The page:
Like Jacobs above, Harry enters his rookie season on a team that likes to spread the ball around. In 2018, Tom Brady was especially generous about spreading out the touchdown passes. While Harry will have a somewhat high floor thanks to the New England offense, his ceiling will also be quite limited just due to the number of mouths to feed. Assuming Julian Edelman stays atop the depth chart, it is hard to imagine a world where Harry outscores his draft position.
With the recent re-signing of Darren Sproles and the trade for Jordan Howard earlier in the offseason, the Philadelphia locker room has too many talented running backs to keep track of. On top of that, the Eagles brought back DeSean Jackson to pair with a healthy Carson Wentz and the team has two talented pass-catching tight ends in Zach Ertz and Dallas Goedert. Sanders will almost certainly have a huge game or two that keeps everyone talking, but the unpredictable approach of the Philadelphia offense will keep him as a mere fantasy handcuff unless and until Howard is out of the picture.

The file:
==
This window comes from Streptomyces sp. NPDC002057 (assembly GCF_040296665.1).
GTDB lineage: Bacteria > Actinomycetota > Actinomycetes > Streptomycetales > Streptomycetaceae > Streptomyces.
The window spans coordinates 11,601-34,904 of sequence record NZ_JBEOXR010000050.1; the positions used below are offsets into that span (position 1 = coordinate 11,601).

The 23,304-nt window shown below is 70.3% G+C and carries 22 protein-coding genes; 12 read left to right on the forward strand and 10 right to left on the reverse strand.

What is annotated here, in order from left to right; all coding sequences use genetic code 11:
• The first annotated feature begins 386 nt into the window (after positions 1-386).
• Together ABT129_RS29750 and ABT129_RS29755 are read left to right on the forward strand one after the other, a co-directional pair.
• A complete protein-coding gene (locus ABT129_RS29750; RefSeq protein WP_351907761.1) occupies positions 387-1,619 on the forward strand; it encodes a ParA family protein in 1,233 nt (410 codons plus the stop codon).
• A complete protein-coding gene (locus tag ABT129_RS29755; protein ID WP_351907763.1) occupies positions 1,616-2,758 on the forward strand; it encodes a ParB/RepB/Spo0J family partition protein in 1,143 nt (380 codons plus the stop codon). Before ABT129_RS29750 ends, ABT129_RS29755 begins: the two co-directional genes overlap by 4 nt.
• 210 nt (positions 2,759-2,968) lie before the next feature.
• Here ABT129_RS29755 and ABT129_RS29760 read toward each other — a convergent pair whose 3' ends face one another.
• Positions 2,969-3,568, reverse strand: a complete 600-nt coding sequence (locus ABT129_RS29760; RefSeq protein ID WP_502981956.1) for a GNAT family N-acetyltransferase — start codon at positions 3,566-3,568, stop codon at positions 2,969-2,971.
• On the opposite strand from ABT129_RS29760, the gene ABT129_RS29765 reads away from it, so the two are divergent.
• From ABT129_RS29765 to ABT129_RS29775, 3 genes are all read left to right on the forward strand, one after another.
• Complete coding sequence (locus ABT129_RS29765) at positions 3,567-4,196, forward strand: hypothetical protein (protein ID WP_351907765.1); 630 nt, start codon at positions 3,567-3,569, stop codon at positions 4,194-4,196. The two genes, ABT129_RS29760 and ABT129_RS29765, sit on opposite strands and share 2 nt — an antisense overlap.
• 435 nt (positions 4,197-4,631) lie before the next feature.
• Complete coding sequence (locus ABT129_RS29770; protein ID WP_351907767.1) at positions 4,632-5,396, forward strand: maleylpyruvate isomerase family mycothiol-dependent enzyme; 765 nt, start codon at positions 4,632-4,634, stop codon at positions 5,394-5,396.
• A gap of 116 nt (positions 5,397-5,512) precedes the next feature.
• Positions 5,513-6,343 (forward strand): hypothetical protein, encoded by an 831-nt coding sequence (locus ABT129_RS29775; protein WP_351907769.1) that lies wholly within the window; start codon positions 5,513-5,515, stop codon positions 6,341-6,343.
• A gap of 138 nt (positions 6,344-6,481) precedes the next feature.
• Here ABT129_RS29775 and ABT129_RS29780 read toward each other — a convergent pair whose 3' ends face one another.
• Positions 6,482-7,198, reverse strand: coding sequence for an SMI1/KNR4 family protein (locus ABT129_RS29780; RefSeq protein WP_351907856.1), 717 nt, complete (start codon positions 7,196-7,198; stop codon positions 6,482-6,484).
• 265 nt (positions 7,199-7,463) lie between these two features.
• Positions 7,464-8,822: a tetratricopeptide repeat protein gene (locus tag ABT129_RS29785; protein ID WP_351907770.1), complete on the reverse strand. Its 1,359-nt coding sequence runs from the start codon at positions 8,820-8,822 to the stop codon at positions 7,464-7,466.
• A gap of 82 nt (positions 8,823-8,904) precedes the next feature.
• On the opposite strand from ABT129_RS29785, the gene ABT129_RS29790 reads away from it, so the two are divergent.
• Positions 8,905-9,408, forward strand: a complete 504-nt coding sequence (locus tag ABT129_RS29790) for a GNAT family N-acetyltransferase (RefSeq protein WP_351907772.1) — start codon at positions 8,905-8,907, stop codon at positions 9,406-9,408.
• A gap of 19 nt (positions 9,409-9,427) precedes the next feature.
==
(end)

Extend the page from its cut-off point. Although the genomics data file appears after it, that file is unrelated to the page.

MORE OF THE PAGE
The good news for prospective Metcalf investors is that Doug Baldwin has retired and that means there should be 70 or so targets up for grabs. The bad news, however, is that even Baldwin was only able to muster 618 yards and 5 touchdowns last year. Another concern for Metcalf is the low volume of targets he saw in his days at Ole Miss. He had 67 receptions, 1,228 yards, and 14 TDs at Ole Miss … in three years combined. Metcalf is an intriguing player but is better left a free agent for his first year with the Seahawks.
It’s hard to feel excited for Hockenson owners after watching the Lions target the tight end position just 65 times in 2018. While Hockenson should prove to be an instant upgrade at the position, unless he can find an instant connection with Matthew Stafford, the rookie TE will have to compete with the likes of Kenny Golladay, Marvin Jones Jr., and Kerryon Johnson for targets on a team that struggled to possess the ball at times last. Hockenson could be a name to watch as playoffs approach but will likely begin his career in Detroit at a slow pace.